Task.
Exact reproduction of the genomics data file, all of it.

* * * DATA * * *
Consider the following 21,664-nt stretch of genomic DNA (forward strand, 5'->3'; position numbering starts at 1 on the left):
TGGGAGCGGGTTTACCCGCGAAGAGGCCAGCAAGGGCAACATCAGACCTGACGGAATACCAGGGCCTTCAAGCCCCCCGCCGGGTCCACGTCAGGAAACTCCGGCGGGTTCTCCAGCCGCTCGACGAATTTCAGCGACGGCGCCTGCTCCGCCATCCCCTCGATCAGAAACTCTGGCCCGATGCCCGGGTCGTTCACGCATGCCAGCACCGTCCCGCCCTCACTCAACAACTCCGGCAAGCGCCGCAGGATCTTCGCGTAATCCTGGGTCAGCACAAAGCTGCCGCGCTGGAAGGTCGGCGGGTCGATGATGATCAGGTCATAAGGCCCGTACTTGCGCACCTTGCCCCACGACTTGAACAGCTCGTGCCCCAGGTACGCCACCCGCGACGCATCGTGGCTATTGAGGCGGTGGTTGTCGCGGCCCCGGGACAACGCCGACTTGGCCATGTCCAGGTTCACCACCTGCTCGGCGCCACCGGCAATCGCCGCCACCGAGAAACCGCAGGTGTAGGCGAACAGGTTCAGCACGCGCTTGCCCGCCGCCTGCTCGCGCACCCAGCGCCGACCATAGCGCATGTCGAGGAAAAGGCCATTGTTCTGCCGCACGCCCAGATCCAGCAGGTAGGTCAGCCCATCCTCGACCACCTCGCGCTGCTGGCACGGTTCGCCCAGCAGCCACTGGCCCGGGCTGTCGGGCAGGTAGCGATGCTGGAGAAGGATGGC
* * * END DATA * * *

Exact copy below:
Consider the following 21,664-nt stretch of genomic DNA (forward strand, 5'->3'; position numbering starts at 1 on the left):
TGGGAGCGGGTTTACCCGCGAAGAGGCCAGCAAGGGCAACATCAGACCTGACGGAATACCAGGGCCTTCAAGCCCCCCGCCGGGTCCACGTCAGGAAACTCCGGCGGGTTCTCCAGCCGCTCGACGAATTTCAGCGACGGCGCCTGCTCCGCCATCCCCTCGATCAGAAACTCTGGCCCGATGCCCGGGTCGTTCACGCATGCCAGCACCGTCCCGCCCTCACTCAACAACTCCGGCAAGCGCCGCAGGATCTTCGCGTAATCCTGGGTCAGCACAAAGCTGCCGCGCTGGAAGGTCGGCGGGTCGATGATGATCAGGTCATAAGGCCCGTACTTGCGCACCTTGCCCCACGACTTGAACAGCTCGTGCCCCAGGTACGCCACCCGCGACGCATCGTGGCTATTGAGGCGGTGGTTGTCGCGGCCCCGGGACAACGCCGACTTGGCCATGTCCAGGTTCACCACCTGCTCGGCGCCACCGGCAATCGCCGCCACCGAGAAACCGCAGGTGTAGGCGAACAGGTTCAGCACGCGCTTGCCCGCCGCCTGCTCGCGCACCCAGCGCCGACCATAGCGCATGTCGAGGAAAAGGCCATTGTTCTGCCGCACGCCCAGATCCAGCAGGTAGGTCAGCCCATCCTCGACCACCTCGCGCTGCTGGCACGGTTCGCCCAGCAGCCACTGGCCCGGGCTGTCGGGCAGGTAGCGATGCTGGAGAAGGATGGC